Our thoughts have a very powerful effect on how we feel and what we do. Often our thoughts are triggered and run off quite automatically without awareness or control. In mindfulness practice, we become aware, over and over again, of the thoughts and images passing through the mind. Over time, we realize that it is possible to see our thoughts from a larger perspective. We begin to develop a witnessing quality that sees our thoughts come and go without immediately getting so hooked into every single one of them.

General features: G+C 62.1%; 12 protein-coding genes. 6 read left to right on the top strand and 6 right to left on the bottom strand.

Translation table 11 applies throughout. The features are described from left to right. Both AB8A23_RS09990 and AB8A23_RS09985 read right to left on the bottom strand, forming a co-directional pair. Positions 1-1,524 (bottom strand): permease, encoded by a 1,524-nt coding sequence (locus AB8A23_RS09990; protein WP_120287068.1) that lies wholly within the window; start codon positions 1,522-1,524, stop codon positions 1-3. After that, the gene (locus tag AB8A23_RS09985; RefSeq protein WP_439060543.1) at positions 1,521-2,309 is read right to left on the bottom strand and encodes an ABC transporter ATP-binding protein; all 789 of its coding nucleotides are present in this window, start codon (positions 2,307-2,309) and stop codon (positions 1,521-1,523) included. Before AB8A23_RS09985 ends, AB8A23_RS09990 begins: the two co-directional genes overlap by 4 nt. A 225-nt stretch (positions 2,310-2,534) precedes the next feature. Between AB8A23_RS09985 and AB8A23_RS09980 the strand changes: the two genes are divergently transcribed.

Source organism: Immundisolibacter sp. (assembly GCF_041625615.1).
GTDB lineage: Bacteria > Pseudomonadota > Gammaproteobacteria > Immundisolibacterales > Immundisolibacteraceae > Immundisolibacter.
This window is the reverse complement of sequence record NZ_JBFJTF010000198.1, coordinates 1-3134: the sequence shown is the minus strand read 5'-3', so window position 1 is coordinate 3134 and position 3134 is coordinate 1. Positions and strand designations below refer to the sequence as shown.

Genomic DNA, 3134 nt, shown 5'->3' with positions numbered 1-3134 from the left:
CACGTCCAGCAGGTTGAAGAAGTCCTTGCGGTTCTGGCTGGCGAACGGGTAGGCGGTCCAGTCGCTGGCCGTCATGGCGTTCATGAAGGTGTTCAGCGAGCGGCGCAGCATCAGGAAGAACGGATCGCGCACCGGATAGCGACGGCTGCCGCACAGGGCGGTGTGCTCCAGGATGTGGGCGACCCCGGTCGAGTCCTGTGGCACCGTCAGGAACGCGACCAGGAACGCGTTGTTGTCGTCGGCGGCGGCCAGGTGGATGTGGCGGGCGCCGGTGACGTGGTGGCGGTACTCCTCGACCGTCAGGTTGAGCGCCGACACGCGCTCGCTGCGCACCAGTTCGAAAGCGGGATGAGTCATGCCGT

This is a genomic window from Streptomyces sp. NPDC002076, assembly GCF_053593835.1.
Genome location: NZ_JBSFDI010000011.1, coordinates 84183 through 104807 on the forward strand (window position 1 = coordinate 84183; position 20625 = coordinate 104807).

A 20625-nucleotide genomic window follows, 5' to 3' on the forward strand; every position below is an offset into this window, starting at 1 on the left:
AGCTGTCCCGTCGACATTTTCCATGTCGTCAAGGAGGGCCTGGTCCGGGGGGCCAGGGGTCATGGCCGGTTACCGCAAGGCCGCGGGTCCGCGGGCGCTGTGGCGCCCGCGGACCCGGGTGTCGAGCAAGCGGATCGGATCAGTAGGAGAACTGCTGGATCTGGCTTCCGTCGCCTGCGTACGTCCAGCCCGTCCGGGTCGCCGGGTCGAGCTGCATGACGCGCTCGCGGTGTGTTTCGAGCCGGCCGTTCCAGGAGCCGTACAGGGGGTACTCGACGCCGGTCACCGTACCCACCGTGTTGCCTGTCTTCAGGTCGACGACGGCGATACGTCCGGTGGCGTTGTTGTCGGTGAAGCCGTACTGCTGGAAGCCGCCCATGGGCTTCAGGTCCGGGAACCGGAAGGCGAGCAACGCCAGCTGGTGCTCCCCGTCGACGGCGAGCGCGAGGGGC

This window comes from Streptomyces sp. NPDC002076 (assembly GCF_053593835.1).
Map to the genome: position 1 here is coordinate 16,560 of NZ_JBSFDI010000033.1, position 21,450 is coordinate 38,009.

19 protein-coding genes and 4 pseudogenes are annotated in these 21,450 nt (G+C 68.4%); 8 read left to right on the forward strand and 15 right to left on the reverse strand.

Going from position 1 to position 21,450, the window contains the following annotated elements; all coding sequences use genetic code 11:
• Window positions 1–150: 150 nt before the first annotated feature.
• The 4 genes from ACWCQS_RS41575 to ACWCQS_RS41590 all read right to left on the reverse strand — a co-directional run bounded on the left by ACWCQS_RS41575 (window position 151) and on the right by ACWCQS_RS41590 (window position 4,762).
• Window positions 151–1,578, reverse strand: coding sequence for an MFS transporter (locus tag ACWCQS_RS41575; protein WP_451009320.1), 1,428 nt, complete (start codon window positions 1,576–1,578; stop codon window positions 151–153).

Being able to witness our thoughts with more mindfulness allows us to see that there may be other ways to thing about situations, freeing us from the dominance of old unhealthy patterns (that may come in the form of assumptions, all-or-nothing thinking, judgments, critical self-judgments, self-blame, blaming others, jumping to conclusions, mind-reading, etc.) Most importantly, we eventually come to realize that all thoughts are only mental events and that thoughts are not facts. When this awareness strengthens in us, we realize that no single thought, no first reaction, has to dominate our experience for very long. Through the practice of mindfulness, we have a change to free ourselves from mold thoughts patterns that no longer serve us well and to create new patterns that support our health and happiness.